Points will be received for each late filing, with a fixed financial penalty of £200 arising when the threshold is reached. The points threshold depends on the taxpayer’s submission frequency: annually = two points quarterly = four points, monthly = five points. Taxpayers will continue to receive a penalty (set at the same flat rate) for each subsequent late filing after the first which attracts a penalty. Points will expire after 24 months if the taxpayer remains under the threshold. 

If a penalty is imposed, points will reset to zero only if the taxpayer is compliant for a certain amount of time based on their submission frequency: annually = 24 months, quarterly = 12 months, monthly = six months.

Late payment

Late payment 

The taxpayer will not incur a penalty if the outstanding tax is paid within the first 15 days after the due date. The new late payment penalty will consist of two separate charges. The first charge will become payable 30 days after the payment due date and will be based on 2% of the balance outstanding. The amount of that charge will depend on payments made or any Time to Pay (TTP) arrangements agreed during those first 30 days.

If tax remains unpaid on day 31, an additional penalty will be due on the outstanding tax, accruing on a daily basis, at a rate of 4% per annum. This additional penalty will stop accruing when the taxpayer pays the tax that is due.

Time to pay

Time to pay

Taxpayers will have the option of requesting a Time-To-Pay (TTP) arrangement, to stop a penalty from accruing any further by approaching HMRC and agreeing a schedule for paying their outstanding tax. If agreed, this has the same effect of paying the tax and stops penalties accruing from the day the taxpayer approaches HMRC.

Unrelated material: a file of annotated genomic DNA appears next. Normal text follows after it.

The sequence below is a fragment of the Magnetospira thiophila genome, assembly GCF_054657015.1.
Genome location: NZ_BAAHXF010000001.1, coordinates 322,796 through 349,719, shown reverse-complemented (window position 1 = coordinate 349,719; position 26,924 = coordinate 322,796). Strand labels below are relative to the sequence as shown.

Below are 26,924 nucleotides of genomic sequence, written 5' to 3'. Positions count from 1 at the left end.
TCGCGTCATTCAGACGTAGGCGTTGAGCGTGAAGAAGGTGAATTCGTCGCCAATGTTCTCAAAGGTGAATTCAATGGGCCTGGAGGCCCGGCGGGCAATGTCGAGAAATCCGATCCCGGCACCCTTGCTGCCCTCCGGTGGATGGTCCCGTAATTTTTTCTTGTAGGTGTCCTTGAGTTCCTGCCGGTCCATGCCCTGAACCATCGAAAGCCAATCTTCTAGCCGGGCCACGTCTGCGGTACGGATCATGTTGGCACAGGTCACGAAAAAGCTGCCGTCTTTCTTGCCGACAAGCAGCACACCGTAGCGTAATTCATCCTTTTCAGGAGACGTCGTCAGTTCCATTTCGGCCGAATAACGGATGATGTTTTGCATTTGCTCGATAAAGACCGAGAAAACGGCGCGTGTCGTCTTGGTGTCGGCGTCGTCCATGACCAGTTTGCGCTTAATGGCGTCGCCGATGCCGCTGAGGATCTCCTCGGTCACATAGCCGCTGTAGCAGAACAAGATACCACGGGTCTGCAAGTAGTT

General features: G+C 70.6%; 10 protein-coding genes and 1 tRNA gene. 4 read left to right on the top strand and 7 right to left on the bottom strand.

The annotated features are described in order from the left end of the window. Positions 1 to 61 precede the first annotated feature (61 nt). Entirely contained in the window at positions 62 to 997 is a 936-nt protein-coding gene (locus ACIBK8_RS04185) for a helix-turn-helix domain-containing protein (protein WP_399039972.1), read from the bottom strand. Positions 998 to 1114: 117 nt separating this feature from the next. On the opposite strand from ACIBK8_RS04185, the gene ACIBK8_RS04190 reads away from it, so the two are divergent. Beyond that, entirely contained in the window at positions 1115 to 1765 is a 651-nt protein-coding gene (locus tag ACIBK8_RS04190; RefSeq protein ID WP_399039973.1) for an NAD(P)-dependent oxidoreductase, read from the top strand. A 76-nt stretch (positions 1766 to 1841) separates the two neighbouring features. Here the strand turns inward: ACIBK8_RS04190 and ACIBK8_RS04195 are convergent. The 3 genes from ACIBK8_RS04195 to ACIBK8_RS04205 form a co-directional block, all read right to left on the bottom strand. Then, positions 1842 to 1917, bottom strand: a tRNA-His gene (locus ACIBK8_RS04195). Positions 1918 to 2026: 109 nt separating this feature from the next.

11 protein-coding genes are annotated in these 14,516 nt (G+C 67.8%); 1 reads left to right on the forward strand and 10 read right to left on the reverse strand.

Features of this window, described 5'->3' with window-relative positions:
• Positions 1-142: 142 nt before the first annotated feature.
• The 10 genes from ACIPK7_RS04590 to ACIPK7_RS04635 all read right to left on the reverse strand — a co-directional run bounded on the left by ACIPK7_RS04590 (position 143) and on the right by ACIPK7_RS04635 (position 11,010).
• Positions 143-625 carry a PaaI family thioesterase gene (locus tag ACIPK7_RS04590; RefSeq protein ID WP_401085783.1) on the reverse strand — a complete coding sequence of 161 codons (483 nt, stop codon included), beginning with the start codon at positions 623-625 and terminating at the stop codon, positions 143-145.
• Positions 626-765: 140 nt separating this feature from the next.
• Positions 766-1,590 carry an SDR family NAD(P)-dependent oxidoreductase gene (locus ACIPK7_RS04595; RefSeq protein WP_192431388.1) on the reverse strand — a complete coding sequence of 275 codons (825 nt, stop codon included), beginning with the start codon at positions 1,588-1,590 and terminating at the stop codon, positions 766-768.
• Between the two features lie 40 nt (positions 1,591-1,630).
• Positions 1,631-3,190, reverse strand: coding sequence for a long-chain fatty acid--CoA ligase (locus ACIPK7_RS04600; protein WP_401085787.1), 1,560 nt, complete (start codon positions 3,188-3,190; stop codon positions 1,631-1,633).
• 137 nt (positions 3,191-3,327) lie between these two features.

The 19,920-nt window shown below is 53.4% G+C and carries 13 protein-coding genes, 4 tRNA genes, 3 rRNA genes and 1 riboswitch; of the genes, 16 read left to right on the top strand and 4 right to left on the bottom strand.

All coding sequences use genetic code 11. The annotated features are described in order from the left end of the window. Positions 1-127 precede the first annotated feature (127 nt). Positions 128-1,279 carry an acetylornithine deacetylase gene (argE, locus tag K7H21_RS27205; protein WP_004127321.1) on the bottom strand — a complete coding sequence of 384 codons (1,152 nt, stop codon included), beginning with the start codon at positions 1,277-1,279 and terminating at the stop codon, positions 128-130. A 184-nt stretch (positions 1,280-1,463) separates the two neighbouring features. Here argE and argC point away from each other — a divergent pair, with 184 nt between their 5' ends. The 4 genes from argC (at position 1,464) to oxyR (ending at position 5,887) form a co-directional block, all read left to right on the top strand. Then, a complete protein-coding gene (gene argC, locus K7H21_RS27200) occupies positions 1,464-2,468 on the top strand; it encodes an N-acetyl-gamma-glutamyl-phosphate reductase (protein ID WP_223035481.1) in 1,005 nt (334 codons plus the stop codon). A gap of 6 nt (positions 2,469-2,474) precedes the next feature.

Changes to VAT return periods

Changes to VAT return periods 

Taxpayers can request changes to how often they submit returns if they meet certain conditions. For example, a taxpayer can ask to submit VAT returns monthly, quarterly or annually. There will be a system to adjust the taxpayer’s points total according to the change they are making so they will not be penalised by changing frequency of returns.

VAT groups

VAT groups 

Where a taxpayer leaves a VAT group and begins to make separate submissions, the taxpayer will keep any penalty points previously incurred. If a taxpayer joins a VAT group, the group will be given the same number of penalty points as the member with the highest total.

Light touch period

Light touch period 

HMRC say they will take a light-touch approach to the initial 2% late payment penalty for customers in the first year of operation under both VAT and ITSA where a taxpayer is doing their best to comply, and allow taxpayers 30 days to approach HMRC before applying a penalty. 

This is a big change for VAT registered businesses, but the system ought to be fairer because it takes account of the number of filings a business has to make, and it’s also less likely to excessively penalise a trader who unintentionally renders a late return in a period that just happens to have a large liability. The light touch in the first year is welcome and will give taxpayers a chances to get familiar with the new regime.